– Justus Rosenberg taught his students the beauty of the great classics of French and Russian literature for a lifetime, but he himself had the life of a novel, only he never wanted to tell it. Now that he has passed away at the age of 100, Professor Rosenberg’s past as a French partisan and clandestine messenger who helped to leave France – then Nazi-occupied – has emerged. to painters, writers and intellectuals such as Marcel Duchamp, Marc Chagall, Max Ernst, Andrè Breton and Hannah Arendt.

As a boy, Rosenberg had dropped bombs at German tanks, aided the American army in the advance, earned a Bronze Star for his heroism. One day he was seriously injured by a mine while in a jeep. The comrade, who had taken the place that usually belonged to him, was killed.

The students knew their professor had fought the Nazis, and often tried to get him to tell something more. He had preferred to focus on the theme of his course, “The ten classics that shook the world”.

A short biography

Born in 1921 in Gdansk, Poland, to a Jewish family, Rosenberg had been sent to study in Paris to keep him away from the Nazis. Justus was 16 and didn’t know he wouldn’t see the family again for another fifteen.

In Toulouse, the young Rosenberg had met an American student, Miriam Davenport, who had encouraged him to follow her to Marseille. Once they arrived in the city in the south of France, the girl had made him an unexpected proposal: “I have a task for you”. Justus had thus entered a resistance committee whose task was to rescue the prominent figures stranded in Vichy regime France.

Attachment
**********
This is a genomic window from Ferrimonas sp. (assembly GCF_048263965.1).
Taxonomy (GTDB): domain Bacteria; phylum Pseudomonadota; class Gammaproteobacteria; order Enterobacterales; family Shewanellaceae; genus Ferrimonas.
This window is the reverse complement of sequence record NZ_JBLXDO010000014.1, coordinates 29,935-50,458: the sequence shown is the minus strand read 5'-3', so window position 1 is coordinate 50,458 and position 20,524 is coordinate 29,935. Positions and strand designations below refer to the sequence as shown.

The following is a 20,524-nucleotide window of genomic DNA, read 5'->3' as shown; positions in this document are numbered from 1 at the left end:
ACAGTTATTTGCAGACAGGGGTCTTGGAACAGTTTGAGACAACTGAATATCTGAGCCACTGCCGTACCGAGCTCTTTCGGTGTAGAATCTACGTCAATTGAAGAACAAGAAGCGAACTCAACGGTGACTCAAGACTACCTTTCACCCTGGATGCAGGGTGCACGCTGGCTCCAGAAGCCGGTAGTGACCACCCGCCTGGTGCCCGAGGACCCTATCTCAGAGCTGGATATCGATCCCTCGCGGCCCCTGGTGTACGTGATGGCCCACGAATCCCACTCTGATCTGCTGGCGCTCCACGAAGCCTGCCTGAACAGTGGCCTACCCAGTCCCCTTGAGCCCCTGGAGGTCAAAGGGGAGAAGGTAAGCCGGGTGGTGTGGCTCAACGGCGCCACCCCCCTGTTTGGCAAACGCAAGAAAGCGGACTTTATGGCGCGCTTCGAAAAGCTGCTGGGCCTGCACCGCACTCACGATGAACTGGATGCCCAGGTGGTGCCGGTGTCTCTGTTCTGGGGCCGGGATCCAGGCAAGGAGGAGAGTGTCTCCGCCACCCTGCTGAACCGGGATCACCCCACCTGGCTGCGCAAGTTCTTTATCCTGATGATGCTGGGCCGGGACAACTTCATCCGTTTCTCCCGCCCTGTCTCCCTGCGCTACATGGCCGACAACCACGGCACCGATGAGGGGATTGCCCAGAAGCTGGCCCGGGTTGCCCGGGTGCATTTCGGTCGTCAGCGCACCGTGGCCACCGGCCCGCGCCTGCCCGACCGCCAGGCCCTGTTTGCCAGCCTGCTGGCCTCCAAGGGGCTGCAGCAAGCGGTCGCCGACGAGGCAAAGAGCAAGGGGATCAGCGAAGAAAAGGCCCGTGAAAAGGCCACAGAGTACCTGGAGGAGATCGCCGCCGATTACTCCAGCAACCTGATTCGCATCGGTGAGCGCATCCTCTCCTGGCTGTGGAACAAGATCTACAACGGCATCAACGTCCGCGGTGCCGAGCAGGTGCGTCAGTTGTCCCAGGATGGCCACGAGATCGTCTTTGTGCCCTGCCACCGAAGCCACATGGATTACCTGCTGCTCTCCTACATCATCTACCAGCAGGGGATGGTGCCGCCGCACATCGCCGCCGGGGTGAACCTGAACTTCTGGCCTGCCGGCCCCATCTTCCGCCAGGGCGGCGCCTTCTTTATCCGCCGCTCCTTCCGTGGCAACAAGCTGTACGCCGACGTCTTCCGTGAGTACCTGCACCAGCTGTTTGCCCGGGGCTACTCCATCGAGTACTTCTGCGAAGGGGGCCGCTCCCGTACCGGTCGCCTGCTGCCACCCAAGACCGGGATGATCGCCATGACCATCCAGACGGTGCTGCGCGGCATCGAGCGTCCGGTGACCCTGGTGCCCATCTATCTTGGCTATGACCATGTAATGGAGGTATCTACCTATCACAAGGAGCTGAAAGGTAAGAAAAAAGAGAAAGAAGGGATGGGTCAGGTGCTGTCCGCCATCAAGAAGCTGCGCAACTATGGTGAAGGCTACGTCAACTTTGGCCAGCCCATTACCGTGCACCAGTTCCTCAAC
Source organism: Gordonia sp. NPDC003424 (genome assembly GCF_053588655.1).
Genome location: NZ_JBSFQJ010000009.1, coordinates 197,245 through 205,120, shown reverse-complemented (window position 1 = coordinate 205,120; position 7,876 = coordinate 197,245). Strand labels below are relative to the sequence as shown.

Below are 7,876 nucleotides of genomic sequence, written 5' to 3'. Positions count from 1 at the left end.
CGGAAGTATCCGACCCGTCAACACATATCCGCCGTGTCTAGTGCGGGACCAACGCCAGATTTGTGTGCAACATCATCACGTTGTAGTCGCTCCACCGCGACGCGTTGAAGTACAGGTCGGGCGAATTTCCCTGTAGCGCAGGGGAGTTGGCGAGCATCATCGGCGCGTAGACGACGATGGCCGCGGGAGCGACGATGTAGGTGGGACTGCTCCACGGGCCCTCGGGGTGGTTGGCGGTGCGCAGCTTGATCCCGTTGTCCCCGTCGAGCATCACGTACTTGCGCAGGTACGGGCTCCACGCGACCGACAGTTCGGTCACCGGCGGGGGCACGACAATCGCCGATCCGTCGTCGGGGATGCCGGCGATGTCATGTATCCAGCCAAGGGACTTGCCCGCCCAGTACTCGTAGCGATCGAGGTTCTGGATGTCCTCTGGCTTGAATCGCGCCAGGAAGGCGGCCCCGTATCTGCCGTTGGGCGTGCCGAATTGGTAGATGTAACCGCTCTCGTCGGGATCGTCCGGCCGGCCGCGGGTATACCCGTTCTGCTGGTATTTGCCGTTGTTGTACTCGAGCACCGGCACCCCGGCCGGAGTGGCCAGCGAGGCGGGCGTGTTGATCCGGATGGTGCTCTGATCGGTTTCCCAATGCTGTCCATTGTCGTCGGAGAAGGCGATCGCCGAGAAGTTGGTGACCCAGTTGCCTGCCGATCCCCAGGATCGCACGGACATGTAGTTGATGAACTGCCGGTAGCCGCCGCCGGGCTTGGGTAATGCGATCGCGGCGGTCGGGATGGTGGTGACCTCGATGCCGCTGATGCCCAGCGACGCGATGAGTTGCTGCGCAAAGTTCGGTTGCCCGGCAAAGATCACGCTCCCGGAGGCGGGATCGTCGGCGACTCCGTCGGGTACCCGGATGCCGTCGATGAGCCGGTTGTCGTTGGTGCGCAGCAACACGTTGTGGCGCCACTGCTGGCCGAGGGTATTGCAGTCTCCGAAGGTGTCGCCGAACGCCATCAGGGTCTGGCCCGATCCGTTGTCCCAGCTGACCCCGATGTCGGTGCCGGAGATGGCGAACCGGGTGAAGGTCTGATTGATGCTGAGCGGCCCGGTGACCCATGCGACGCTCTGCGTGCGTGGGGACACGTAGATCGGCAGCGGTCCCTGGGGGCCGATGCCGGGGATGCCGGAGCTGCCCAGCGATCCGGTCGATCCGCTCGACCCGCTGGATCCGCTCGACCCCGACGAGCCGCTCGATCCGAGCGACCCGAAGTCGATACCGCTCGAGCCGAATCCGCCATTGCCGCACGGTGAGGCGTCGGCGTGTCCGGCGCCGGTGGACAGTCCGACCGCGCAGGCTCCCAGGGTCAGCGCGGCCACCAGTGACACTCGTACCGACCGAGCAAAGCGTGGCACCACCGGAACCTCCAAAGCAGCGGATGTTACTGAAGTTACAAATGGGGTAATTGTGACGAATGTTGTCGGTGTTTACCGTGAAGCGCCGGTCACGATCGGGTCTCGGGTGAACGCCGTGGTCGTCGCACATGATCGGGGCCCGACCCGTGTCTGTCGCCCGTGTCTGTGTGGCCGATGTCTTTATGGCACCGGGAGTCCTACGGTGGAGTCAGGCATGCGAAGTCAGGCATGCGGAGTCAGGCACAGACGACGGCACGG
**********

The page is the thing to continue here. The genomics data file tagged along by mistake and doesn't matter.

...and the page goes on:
We needed a courier capable of delivering important messages and forged documents; being blond, Rosenberg would not have aroused suspicion. By commuting to the Pyrenees, at the risk of his life, Justus had helped many personalities, including the writers Heinrich Mann and Franz Werfel, and Alma, the Austrian composer widow of maestro Gustav Mahler, to leave France; even with his contribution, they had managed to escape Chagall, Breton and other great characters.

After the war, Rosenberg resumed his old project: he went to Paris to study literature at the Sorbonne, then emigrated to the USA. Here, after earning a doctorate from the University of Cincinnati, he entered as a lecturer at Bard College, north of New York, where he taught literature for more than fifty years. He spoke of his story only once for a documentary by Steven Spielberg about Holocaust survivors. He hadn’t said much to his wife, Karin, whom he met in the 1980s.

“When he told me about it – the woman told the New York Times – I said to him: Justus, why didn’t you ever tell me about it? He replied: because I didn’t want to pass by for praise”. Four years ago he was awarded the Legion of Honor, the only concession to his noble confidentiality. “I think he was a hero – Karin commented – but he didn’t see himself that way. Justus thought he only did what was right to do”.

By Editor

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